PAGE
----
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Business Standard’s article insinuating that private entities benefit more from coal policy than consumers is flawed and ill-argued

The same author had published a sensationalist story last year on the same issue. We had published a detailed report back then debunking the claims that were made in the said piece.

Business Standard published an article recently, authored by Nitin Sethi, titled ‘NDA’s coal block policy and new regulations face critical questions’ where it was insinuated that private entities gained more from the central government’s coal policy and consumers and state governments suffered as a consequence. It was also insinuated that the private sector gained more from the ‘back door’.

The author appears to have put great faith in the newly elected Chief Minister of Chhattisgarh from the Congress party for the letter penned by the latter in which Baghel claimed that the Centre’s policy could cause a potential revenue loss of about Rs. 9 trillion over the life of the coal blocks in its territory.

The author has also put great faith in a PIL filed by one Dinesh Kumar Soni the matter of which is still being heard by the Court. A source in the Coal Ministry spoke to OpIndia.com regarding the matter and called the report ‘baseless’, ‘erroneous’, ‘full of falsehoods’ and ‘a collection of blatant misrepresentations’.

The article mentions Baghel asserting that the state governments under whose jurisdiction the coal blocks fell should have the right of first refusal and have a say in the allocation of blocks to other states. The Chhattisgarh CM has also demanded that the reserved price for such blocks be increased from Rs. 100/tonne to at least Rs. 500/tonne.

Responding to these demands, the Ministry Source told OpIndia.com that the allocation criteria include the distance of end-use plant from the mine to encourage efficiency and economies through pit head generation. That is, one of the criteria for the allocation of coal blocks is the distance between the mine and the thermal power plant where the coal produced from it will be put to use. Therefore, the coal-bearing States will always benefit if any PSUs apply for a coal mine.

“In fact, out of the 10 coal mines that have been allotted in the State of Chhattisgarh, PSUs of Chhattisgarh state had applied for only 4 coal mines. Accordingly, they were allotted 3 (Extractable Reserves of 392 MT) out of the 4 coal mines for which they submitted applications. The transparent auctions and allotments have resulted in revenue of Rs 2,867 crore to Chhattisgarh compared to zero amount under the previous policy. In addition, they will also collect royalty and District Mineral Funds (DMF) from coal mined,” the source said.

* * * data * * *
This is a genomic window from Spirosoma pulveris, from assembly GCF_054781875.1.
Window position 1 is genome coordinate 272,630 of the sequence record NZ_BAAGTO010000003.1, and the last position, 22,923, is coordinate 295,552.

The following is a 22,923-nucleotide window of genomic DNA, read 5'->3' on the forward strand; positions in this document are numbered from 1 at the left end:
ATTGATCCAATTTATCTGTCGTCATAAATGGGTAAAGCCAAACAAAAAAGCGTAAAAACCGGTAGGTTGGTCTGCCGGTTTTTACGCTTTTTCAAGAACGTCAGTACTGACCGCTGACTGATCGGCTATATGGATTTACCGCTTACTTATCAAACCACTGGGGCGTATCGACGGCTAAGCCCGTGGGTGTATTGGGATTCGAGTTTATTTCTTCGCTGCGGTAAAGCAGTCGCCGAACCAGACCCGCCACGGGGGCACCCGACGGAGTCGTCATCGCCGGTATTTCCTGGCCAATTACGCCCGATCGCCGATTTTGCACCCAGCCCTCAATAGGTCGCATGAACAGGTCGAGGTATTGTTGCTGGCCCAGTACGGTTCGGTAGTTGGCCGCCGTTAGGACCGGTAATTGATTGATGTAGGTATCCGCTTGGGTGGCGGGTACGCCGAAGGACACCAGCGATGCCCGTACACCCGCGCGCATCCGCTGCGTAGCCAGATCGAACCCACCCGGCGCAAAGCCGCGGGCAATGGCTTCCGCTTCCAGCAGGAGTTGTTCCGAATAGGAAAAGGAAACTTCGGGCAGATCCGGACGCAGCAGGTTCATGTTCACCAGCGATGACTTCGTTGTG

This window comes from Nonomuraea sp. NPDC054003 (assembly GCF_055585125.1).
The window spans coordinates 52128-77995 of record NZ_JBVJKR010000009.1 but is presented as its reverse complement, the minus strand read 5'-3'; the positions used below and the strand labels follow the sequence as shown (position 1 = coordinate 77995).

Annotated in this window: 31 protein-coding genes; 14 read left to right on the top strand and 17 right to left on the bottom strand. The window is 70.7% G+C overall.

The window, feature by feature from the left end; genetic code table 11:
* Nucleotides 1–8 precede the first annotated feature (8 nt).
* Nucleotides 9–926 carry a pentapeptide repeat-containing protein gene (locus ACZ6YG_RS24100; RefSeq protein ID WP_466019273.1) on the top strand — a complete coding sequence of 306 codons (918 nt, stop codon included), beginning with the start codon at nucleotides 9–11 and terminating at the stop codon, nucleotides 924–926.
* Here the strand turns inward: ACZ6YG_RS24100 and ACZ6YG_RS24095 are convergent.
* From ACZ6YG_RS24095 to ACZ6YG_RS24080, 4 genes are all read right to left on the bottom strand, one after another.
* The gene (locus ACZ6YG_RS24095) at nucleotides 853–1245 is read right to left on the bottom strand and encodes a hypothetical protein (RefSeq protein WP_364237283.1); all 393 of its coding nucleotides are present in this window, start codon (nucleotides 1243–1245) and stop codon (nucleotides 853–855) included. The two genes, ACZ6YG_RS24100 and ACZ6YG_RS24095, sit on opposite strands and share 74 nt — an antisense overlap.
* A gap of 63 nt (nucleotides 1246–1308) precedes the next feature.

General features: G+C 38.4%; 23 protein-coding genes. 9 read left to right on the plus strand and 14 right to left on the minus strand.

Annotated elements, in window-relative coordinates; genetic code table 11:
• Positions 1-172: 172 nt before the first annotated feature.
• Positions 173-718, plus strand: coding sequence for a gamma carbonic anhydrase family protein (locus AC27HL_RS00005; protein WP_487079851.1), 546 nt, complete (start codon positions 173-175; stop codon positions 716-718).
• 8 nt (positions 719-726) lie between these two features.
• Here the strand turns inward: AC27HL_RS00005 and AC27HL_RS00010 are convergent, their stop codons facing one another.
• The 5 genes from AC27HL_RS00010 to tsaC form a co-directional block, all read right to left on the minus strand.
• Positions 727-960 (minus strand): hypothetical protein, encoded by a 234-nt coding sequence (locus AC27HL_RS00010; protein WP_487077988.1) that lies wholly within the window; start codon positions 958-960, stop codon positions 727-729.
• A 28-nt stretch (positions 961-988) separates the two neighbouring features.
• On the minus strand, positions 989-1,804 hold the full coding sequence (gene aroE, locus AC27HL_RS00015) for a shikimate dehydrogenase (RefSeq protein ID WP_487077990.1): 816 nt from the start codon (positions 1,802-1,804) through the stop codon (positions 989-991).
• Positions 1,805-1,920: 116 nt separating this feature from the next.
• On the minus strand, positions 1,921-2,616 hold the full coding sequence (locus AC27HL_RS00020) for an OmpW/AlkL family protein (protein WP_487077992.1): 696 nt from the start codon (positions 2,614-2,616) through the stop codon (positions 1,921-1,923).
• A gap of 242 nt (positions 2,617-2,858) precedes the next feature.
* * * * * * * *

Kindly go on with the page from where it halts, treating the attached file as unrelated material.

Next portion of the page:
As for the demand to raise the reserve price, we were told, “The demand for raising the reserve price from Rs 100 MT to Rs 500 MT is not tenable. The increase in reserve price will lead to increased electricity tariffs for consumers across the country especially farmers, the poor and middle class. It would affect the ability of State Governments to provide affordable and regular electricity across the country.”

Basically, raising the reserve price will increase the cost of electricity production. Consequently, the cost of electricity will go up for consumers and the electricity bills of customers will increase.

The article also makes the claim that “Mining companies see huge potential from the MDO route.” It also makes the assertion that the MDO business could corner 52 billion tonnes of coal reserves. In reality, under the new regulatory framework established by the NDA government, PSUs are permitted to appoint a Mine Development Operator (MDO) through a competitive bidding process in a free and transparent manner providing a fair opportunity to all. At the end of it all, the PSU still continues to be the mining leaseholder and the coal produced is entirely the property of the PSU. Therefore, it appears misguided to make the claim that MDO business could corner ’52 billion tonnes of coal reserves’.

Baghel’s primary disagreement appears to be with the government’s decision to allocate coal blocks to PSUs. The article states, “Though the initial focus was on auctions, the government has ended up with more allocated blocks (58) than auctioned ones (31). It is this allocation policy that Baghel has questioned.”

The Ministry source told us that the primary reason for this was the low response from bidders in auctions. Two rounds of auctions have apparently been cancelled due to low response. “Had the mines not been put up for allotment, there would have been a loss of revenue to Chhattisgarh State because there were few takers from the auction process. By allotting these mines to PSUs, Central Government has ensured production of coal, which has led to royalty and DMF earnings for Chhattisgarh,” the source said.

We were also told that the production of coal from allotted mines is actually higher than the production of coal from auctioned mines. And these mines are providing the local populace with plenty of economic opportunities and also assisting in the development of the area.

The same author had published a sensationalist story last year on the same issue. We had published a detailed report back then debunking the claims that were made in the said piece.

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K Bhattacharjee
Black Coffee Enthusiast. Post Graduate in Psychology. Bengali.

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